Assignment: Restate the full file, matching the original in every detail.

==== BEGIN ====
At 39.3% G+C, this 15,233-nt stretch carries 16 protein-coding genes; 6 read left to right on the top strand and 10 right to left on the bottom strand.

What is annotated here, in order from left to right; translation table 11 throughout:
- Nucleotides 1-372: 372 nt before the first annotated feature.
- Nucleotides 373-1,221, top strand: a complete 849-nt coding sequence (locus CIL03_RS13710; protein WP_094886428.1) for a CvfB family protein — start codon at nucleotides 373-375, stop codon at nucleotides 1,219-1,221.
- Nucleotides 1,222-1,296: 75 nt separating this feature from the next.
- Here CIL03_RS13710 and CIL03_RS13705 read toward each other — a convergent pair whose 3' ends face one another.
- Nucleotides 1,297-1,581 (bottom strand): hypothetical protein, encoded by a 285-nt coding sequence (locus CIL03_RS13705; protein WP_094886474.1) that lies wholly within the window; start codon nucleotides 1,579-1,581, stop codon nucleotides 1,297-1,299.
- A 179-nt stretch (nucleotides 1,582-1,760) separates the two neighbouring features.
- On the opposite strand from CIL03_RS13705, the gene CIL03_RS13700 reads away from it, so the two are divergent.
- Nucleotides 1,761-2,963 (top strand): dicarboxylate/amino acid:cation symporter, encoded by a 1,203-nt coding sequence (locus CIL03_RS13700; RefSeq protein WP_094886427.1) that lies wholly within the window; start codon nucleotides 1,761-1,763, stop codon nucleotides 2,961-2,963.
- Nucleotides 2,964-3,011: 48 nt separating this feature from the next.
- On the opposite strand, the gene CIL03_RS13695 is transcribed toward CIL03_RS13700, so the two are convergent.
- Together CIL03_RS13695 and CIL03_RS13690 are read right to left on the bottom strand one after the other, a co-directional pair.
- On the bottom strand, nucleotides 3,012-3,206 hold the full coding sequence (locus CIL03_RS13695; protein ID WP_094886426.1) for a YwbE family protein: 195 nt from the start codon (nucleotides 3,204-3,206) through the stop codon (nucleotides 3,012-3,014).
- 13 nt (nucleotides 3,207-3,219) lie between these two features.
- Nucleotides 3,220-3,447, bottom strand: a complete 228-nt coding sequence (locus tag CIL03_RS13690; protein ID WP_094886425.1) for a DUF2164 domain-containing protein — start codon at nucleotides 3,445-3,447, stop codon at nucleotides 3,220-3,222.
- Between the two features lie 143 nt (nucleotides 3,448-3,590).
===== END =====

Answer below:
At 39.3% G+C, this 15,233-nt stretch carries 16 protein-coding genes; 6 read left to right on the top strand and 10 right to left on the bottom strand.

What is annotated here, in order from left to right; translation table 11 throughout:
- Nucleotides 1-372: 372 nt before the first annotated feature.
- Nucleotides 373-1,221, top strand: a complete 849-nt coding sequence (locus CIL03_RS13710; protein WP_094886428.1) for a CvfB family protein — start codon at nucleotides 373-375, stop codon at nucleotides 1,219-1,221.
- Nucleotides 1,222-1,296: 75 nt separating this feature from the next.
- Here CIL03_RS13710 and CIL03_RS13705 read toward each other — a convergent pair whose 3' ends face one another.
- Nucleotides 1,297-1,581 (bottom strand): hypothetical protein, encoded by a 285-nt coding sequence (locus CIL03_RS13705; protein WP_094886474.1) that lies wholly within the window; start codon nucleotides 1,579-1,581, stop codon nucleotides 1,297-1,299.
- A 179-nt stretch (nucleotides 1,582-1,760) separates the two neighbouring features.
- On the opposite strand from CIL03_RS13705, the gene CIL03_RS13700 reads away from it, so the two are divergent.
- Nucleotides 1,761-2,963 (top strand): dicarboxylate/amino acid:cation symporter, encoded by a 1,203-nt coding sequence (locus CIL03_RS13700; RefSeq protein WP_094886427.1) that lies wholly within the window; start codon nucleotides 1,761-1,763, stop codon nucleotides 2,961-2,963.
- Nucleotides 2,964-3,011: 48 nt separating this feature from the next.
- On the opposite strand, the gene CIL03_RS13695 is transcribed toward CIL03_RS13700, so the two are convergent.
- Together CIL03_RS13695 and CIL03_RS13690 are read right to left on the bottom strand one after the other, a co-directional pair.
- On the bottom strand, nucleotides 3,012-3,206 hold the full coding sequence (locus CIL03_RS13695; protein ID WP_094886426.1) for a YwbE family protein: 195 nt from the start codon (nucleotides 3,204-3,206) through the stop codon (nucleotides 3,012-3,014).
- 13 nt (nucleotides 3,207-3,219) lie between these two features.
- Nucleotides 3,220-3,447, bottom strand: a complete 228-nt coding sequence (locus tag CIL03_RS13690; protein ID WP_094886425.1) for a DUF2164 domain-containing protein — start codon at nucleotides 3,445-3,447, stop codon at nucleotides 3,220-3,222.
- Between the two features lie 143 nt (nucleotides 3,448-3,590).